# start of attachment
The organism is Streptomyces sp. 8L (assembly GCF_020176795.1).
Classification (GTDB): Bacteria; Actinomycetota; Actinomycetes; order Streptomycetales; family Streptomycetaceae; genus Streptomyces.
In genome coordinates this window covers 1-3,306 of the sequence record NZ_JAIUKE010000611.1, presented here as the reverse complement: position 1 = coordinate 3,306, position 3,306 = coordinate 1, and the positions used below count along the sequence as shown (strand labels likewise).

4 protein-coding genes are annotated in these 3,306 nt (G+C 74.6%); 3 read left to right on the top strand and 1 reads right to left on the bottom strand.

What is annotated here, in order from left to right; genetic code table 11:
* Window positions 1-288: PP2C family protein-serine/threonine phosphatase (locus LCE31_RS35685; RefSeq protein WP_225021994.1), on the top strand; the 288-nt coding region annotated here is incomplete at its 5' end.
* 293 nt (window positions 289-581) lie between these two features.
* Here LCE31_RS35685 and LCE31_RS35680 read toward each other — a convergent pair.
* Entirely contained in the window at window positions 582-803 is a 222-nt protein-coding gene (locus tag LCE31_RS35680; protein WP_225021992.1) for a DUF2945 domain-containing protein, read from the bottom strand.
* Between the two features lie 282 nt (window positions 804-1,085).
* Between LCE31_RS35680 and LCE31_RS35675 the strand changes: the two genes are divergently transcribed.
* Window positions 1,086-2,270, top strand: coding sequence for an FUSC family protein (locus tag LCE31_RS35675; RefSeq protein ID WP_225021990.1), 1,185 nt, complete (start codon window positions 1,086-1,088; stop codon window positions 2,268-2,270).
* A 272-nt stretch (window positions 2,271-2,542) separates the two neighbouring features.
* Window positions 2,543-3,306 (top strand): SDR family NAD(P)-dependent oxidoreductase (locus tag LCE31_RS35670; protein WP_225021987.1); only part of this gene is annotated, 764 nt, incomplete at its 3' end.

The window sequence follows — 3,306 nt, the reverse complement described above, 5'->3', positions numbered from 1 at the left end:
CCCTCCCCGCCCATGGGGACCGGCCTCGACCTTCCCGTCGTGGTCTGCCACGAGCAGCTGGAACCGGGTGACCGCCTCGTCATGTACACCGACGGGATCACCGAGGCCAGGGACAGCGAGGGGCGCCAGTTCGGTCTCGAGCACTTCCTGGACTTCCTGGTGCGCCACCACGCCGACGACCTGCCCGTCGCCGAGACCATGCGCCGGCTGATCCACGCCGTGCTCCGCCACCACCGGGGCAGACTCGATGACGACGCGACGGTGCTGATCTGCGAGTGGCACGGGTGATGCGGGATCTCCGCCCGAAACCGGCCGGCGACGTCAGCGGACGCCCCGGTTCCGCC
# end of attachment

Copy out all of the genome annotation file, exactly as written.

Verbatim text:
The organism is Streptomyces sp. 8L (assembly GCF_020176795.1).
Classification (GTDB): Bacteria; Actinomycetota; Actinomycetes; order Streptomycetales; family Streptomycetaceae; genus Streptomyces.
In genome coordinates this window covers 1-3,306 of the sequence record NZ_JAIUKE010000611.1, presented here as the reverse complement: position 1 = coordinate 3,306, position 3,306 = coordinate 1, and the positions used below count along the sequence as shown (strand labels likewise).

4 protein-coding genes are annotated in these 3,306 nt (G+C 74.6%); 3 read left to right on the top strand and 1 reads right to left on the bottom strand.

What is annotated here, in order from left to right; genetic code table 11:
* Window positions 1-288: PP2C family protein-serine/threonine phosphatase (locus LCE31_RS35685; RefSeq protein WP_225021994.1), on the top strand; the 288-nt coding region annotated here is incomplete at its 5' end.
* 293 nt (window positions 289-581) lie between these two features.
* Here LCE31_RS35685 and LCE31_RS35680 read toward each other — a convergent pair.
* Entirely contained in the window at window positions 582-803 is a 222-nt protein-coding gene (locus tag LCE31_RS35680; protein WP_225021992.1) for a DUF2945 domain-containing protein, read from the bottom strand.
* Between the two features lie 282 nt (window positions 804-1,085).
* Between LCE31_RS35680 and LCE31_RS35675 the strand changes: the two genes are divergently transcribed.
* Window positions 1,086-2,270, top strand: coding sequence for an FUSC family protein (locus tag LCE31_RS35675; RefSeq protein ID WP_225021990.1), 1,185 nt, complete (start codon window positions 1,086-1,088; stop codon window positions 2,268-2,270).
* A 272-nt stretch (window positions 2,271-2,542) separates the two neighbouring features.
* Window positions 2,543-3,306 (top strand): SDR family NAD(P)-dependent oxidoreductase (locus tag LCE31_RS35670; protein WP_225021987.1); only part of this gene is annotated, 764 nt, incomplete at its 3' end.

The window sequence follows — 3,306 nt, the reverse complement described above, 5'->3', positions numbered from 1 at the left end:
CCCTCCCCGCCCATGGGGACCGGCCTCGACCTTCCCGTCGTGGTCTGCCACGAGCAGCTGGAACCGGGTGACCGCCTCGTCATGTACACCGACGGGATCACCGAGGCCAGGGACAGCGAGGGGCGCCAGTTCGGTCTCGAGCACTTCCTGGACTTCCTGGTGCGCCACCACGCCGACGACCTGCCCGTCGCCGAGACCATGCGCCGGCTGATCCACGCCGTGCTCCGCCACCACCGGGGCAGACTCGATGACGACGCGACGGTGCTGATCTGCGAGTGGCACGGGTGATGCGGGATCTCCGCCCGAAACCGGCCGGCGACGTCAGCGGACGCCCCGGTTCCGCC